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Top firms back off from US climate change push


WASHINGTON, D.C.: Three major US companies said Tuesday (Wednesday in Manila) they were leaving a coalition pushing for action on climate change, dealing a potential fresh blow to landmark legislation to cut carbon emissions.
The news came on the same day that President Barack Obama announced an eight-billion-dollar drive for nuclear power—part of his controversial bid to bring a diverse coalition behind his efforts for a greener economy.
The three companies—oil groups ConocoPhillips and BP America and equipment maker Caterpillar Inc.—said they backed efforts for a green economy but felt that proposed laws were unfair to them.
The firms said they would not renew membership in the US Climate Action Partnership (USCAP), a coalition of business leaders whom Obama’s Democratic Party often cites to bulwark its case on climate change.
ConocoPhillips and BP America, a unit of British giant BP, said the bill under consideration did not attach enough importance to natural gas—which they promote as a way to curb carbon emissions blamed for global warming.
The bills “have disadvantaged the transportation sector and its consumers, left domestic refineries unfairly penalized versus international competition, and ignored the critical role that natural gas can play in reducing greenhouse gas emissions,” Jim Mulva, ConocoPhilips chairman and CEO, said in a statement.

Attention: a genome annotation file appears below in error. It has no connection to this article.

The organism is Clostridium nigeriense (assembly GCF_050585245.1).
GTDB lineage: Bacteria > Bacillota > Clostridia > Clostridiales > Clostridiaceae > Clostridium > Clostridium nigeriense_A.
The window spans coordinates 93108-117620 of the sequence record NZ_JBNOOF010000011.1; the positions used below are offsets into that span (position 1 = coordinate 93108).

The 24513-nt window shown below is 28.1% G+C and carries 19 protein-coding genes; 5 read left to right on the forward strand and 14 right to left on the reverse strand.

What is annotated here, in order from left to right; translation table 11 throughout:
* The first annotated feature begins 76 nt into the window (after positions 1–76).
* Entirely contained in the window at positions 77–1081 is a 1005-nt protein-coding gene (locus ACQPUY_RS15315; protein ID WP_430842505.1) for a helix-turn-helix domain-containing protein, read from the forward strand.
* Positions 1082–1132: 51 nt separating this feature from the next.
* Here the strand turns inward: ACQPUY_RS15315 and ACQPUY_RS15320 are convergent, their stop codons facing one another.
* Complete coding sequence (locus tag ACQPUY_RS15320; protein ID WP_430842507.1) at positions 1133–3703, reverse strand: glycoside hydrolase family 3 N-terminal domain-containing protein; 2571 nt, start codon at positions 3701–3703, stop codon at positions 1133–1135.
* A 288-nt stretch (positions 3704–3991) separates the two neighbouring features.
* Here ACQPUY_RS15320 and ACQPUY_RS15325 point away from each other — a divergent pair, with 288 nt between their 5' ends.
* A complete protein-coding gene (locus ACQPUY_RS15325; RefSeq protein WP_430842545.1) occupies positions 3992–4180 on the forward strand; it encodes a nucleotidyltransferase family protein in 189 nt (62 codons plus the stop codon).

In its own brief statement, USCAP said its membership periodically changed and that it expected more companies to join.
Companies that remain in USCAP include oil giant Shell, conglomerates General Electric and Honeywell, and Detroit’s Big Three automakers— Chrysler, Ford and General Motors.
The House of Representatives in June narrowly approved the first-ever US plan to force cuts in carbon emissions—a major priority for the Obama administration.
But the Senate has yet to follow suit and the political climate is uncertain, with the Democrats last month losing a seat to a critic of the legislation.

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